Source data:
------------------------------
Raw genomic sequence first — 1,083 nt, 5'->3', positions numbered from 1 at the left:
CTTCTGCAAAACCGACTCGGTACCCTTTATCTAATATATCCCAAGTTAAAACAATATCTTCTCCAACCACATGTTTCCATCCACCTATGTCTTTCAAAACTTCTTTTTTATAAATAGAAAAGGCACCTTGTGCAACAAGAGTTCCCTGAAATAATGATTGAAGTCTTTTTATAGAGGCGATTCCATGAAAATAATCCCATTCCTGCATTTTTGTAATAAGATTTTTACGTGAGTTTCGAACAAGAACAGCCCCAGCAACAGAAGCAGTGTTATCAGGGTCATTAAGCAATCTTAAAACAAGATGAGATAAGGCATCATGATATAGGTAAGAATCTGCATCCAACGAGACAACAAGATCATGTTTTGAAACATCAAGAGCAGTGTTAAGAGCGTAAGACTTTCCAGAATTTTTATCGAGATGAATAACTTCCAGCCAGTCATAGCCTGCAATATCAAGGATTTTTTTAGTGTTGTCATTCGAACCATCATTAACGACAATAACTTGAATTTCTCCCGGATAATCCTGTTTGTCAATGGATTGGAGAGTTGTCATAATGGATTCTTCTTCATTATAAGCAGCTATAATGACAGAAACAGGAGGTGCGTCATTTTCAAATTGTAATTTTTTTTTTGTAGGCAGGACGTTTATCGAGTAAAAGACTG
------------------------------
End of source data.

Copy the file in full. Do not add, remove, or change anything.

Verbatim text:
Raw genomic sequence first — 1,083 nt, 5'->3', positions numbered from 1 at the left:
CTTCTGCAAAACCGACTCGGTACCCTTTATCTAATATATCCCAAGTTAAAACAATATCTTCTCCAACCACATGTTTCCATCCACCTATGTCTTTCAAAACTTCTTTTTTATAAATAGAAAAGGCACCTTGTGCAACAAGAGTTCCCTGAAATAATGATTGAAGTCTTTTTATAGAGGCGATTCCATGAAAATAATCCCATTCCTGCATTTTTGTAATAAGATTTTTACGTGAGTTTCGAACAAGAACAGCCCCAGCAACAGAAGCAGTGTTATCAGGGTCATTAAGCAATCTTAAAACAAGATGAGATAAGGCATCATGATATAGGTAAGAATCTGCATCCAACGAGACAACAAGATCATGTTTTGAAACATCAAGAGCAGTGTTAAGAGCGTAAGACTTTCCAGAATTTTTATCGAGATGAATAACTTCCAGCCAGTCATAGCCTGCAATATCAAGGATTTTTTTAGTGTTGTCATTCGAACCATCATTAACGACAATAACTTGAATTTCTCCCGGATAATCCTGTTTGTCAATGGATTGGAGAGTTGTCATAATGGATTCTTCTTCATTATAAGCAGCTATAATGACAGAAACAGGAGGTGCGTCATTTTCAAATTGTAATTTTTTTTTTGTAGGCAGGACGTTTATCGAGTAAAAGACTG